Public Release: 

EARTH: Shake, rattle and roll

What does an earthquake sound like?

American Geosciences Institute

Alexandria, VA - A team of researchers may have discovered a way to hear earthquakes. Not the noises of rattling windows and crumbling buildings, but the real sounds an earthquake makes deep underground as rock grinds and fails catastrophically. Typical seismic waves have frequencies below the audible range for humans, but the August issue of EARTH shows you where to find the voice of one seismic monster: the March 11, 2011, magnitude-9.0 Tohoku earthquake in Japan.

Beyond the novelty of simply hearing an earthquake, the team found that the new technology could possibly lead to breakthroughs in other areas of seismology. How did this group manage to capture the sounds of an earthquake, and what other applications could this technology have?


Read this story and more in the August issue of EARTH Magazine, available online at Learn why Lake Erie has it all backward; discover if exoplanets exchange material with meteors; and find out why lahars don't follow traditional hazard models, all in this month's issue of EARTH.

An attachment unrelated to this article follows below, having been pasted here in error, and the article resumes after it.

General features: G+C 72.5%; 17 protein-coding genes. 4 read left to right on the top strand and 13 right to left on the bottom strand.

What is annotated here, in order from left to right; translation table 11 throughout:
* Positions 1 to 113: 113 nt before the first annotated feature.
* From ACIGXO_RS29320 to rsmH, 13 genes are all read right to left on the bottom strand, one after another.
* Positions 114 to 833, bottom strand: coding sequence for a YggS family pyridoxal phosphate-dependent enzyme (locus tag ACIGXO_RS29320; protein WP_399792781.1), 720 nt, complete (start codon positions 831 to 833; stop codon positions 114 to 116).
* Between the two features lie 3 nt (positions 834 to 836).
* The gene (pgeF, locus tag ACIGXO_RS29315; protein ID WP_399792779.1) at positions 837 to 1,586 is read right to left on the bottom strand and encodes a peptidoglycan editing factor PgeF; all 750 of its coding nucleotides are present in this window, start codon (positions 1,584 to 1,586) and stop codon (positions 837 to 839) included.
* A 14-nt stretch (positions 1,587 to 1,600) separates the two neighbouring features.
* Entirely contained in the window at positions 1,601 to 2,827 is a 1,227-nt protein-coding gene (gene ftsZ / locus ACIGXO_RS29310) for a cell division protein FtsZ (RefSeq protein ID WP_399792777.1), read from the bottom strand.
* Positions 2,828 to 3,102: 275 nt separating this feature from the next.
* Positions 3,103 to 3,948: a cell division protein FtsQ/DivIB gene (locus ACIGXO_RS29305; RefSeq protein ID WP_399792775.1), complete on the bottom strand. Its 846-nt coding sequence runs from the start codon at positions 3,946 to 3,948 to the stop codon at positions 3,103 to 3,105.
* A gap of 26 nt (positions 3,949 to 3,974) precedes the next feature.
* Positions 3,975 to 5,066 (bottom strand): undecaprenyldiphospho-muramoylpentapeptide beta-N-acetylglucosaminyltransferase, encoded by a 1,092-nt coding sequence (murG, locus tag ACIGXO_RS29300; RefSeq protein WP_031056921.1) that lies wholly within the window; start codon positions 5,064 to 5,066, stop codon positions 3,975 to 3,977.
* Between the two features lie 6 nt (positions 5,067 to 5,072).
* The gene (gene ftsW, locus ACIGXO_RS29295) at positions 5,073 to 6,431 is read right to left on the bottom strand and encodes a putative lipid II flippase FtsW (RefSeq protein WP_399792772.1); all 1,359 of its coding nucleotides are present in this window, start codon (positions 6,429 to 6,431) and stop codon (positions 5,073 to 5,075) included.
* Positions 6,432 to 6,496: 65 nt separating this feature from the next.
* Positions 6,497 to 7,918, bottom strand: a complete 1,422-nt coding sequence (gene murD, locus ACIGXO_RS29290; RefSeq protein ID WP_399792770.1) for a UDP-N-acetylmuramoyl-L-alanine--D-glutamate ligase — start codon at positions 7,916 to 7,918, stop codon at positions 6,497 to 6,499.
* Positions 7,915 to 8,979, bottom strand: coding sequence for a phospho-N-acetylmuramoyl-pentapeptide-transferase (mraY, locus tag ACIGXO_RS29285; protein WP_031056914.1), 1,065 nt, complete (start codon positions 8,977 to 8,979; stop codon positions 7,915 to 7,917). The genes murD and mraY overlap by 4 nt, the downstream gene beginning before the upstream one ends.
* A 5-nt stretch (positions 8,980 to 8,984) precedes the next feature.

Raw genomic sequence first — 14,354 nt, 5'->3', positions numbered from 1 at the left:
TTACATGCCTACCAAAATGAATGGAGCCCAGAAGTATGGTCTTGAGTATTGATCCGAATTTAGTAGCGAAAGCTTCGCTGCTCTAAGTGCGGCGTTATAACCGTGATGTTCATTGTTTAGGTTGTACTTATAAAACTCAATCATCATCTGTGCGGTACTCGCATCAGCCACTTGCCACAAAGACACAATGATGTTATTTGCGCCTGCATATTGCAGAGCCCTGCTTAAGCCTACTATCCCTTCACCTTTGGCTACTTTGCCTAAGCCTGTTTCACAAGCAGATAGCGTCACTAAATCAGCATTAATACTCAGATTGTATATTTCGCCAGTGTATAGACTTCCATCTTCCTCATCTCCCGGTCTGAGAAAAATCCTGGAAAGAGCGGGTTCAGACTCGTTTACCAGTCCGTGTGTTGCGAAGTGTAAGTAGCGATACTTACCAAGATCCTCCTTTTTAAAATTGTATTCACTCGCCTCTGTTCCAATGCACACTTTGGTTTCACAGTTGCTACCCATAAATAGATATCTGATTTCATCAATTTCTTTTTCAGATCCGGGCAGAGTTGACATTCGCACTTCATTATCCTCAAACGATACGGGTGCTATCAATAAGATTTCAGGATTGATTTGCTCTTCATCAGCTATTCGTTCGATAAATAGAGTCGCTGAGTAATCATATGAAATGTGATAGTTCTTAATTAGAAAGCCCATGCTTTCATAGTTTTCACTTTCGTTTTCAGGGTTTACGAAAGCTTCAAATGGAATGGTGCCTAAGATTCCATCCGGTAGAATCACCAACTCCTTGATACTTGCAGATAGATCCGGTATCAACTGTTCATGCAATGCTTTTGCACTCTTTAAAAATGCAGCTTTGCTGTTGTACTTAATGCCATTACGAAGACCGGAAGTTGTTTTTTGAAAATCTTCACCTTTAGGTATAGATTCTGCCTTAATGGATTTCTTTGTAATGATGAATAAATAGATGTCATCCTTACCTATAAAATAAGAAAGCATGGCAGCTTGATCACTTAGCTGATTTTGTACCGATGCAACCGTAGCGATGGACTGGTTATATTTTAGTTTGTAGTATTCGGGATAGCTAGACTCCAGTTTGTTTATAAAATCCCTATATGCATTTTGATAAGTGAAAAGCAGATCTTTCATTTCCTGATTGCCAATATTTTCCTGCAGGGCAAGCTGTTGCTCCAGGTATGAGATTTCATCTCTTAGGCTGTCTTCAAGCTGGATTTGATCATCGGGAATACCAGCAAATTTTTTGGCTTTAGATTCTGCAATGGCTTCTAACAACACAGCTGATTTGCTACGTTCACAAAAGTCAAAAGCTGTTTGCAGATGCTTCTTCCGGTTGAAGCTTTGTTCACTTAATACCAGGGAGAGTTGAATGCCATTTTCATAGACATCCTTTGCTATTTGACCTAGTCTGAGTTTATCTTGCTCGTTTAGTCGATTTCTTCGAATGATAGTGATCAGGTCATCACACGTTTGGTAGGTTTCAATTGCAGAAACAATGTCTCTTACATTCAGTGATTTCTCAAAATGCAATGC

Keep up to date with the latest happenings in Earth, energy and environment news with EARTH magazine online at Published by the American Geosciences Institute, EARTH is your source for the science behind the headlines.

The American Geosciences Institute is a nonprofit federation of geoscientific and professional associations that represents more than 250,000 geologists, geophysicists and other earth scientists. Founded in 1948, AGI provides information services to geoscientists, serves as a voice of shared interests in the profession, plays a major role in strengthening geoscience education, and strives to increase public awareness of the vital role the geosciences play in society's use of resources, resiliency to natural hazards, and interaction with the environment.

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